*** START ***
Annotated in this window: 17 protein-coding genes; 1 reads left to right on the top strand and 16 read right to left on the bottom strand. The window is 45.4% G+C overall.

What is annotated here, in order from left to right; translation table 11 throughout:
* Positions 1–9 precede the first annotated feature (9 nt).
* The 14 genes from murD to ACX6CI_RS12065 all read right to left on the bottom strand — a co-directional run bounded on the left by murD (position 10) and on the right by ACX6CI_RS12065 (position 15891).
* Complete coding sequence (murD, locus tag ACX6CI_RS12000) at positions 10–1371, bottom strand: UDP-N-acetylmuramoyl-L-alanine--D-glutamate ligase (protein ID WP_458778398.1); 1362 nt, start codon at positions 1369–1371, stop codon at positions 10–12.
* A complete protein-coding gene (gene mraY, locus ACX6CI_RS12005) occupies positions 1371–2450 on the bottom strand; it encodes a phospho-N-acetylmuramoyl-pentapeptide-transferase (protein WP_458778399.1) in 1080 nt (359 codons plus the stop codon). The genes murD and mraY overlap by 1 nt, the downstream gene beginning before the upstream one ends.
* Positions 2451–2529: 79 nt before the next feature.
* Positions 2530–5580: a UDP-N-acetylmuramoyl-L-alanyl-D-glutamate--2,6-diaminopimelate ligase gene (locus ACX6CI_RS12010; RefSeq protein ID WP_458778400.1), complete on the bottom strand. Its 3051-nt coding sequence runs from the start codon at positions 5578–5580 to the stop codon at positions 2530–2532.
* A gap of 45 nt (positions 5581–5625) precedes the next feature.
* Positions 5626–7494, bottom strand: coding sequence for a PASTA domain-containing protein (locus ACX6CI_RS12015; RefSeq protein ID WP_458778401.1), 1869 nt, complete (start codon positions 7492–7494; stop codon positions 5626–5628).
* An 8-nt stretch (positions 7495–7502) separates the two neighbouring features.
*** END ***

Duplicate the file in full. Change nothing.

Annotated in this window: 17 protein-coding genes; 1 reads left to right on the top strand and 16 read right to left on the bottom strand. The window is 45.4% G+C overall.

What is annotated here, in order from left to right; translation table 11 throughout:
* Positions 1–9 precede the first annotated feature (9 nt).
* The 14 genes from murD to ACX6CI_RS12065 all read right to left on the bottom strand — a co-directional run bounded on the left by murD (position 10) and on the right by ACX6CI_RS12065 (position 15891).
* Complete coding sequence (murD, locus tag ACX6CI_RS12000) at positions 10–1371, bottom strand: UDP-N-acetylmuramoyl-L-alanine--D-glutamate ligase (protein ID WP_458778398.1); 1362 nt, start codon at positions 1369–1371, stop codon at positions 10–12.
* A complete protein-coding gene (gene mraY, locus ACX6CI_RS12005) occupies positions 1371–2450 on the bottom strand; it encodes a phospho-N-acetylmuramoyl-pentapeptide-transferase (protein WP_458778399.1) in 1080 nt (359 codons plus the stop codon). The genes murD and mraY overlap by 1 nt, the downstream gene beginning before the upstream one ends.
* Positions 2451–2529: 79 nt before the next feature.
* Positions 2530–5580: a UDP-N-acetylmuramoyl-L-alanyl-D-glutamate--2,6-diaminopimelate ligase gene (locus ACX6CI_RS12010; RefSeq protein ID WP_458778400.1), complete on the bottom strand. Its 3051-nt coding sequence runs from the start codon at positions 5578–5580 to the stop codon at positions 2530–2532.
* A gap of 45 nt (positions 5581–5625) precedes the next feature.
* Positions 5626–7494, bottom strand: coding sequence for a PASTA domain-containing protein (locus ACX6CI_RS12015; RefSeq protein ID WP_458778401.1), 1869 nt, complete (start codon positions 7492–7494; stop codon positions 5626–5628).
* An 8-nt stretch (positions 7495–7502) separates the two neighbouring features.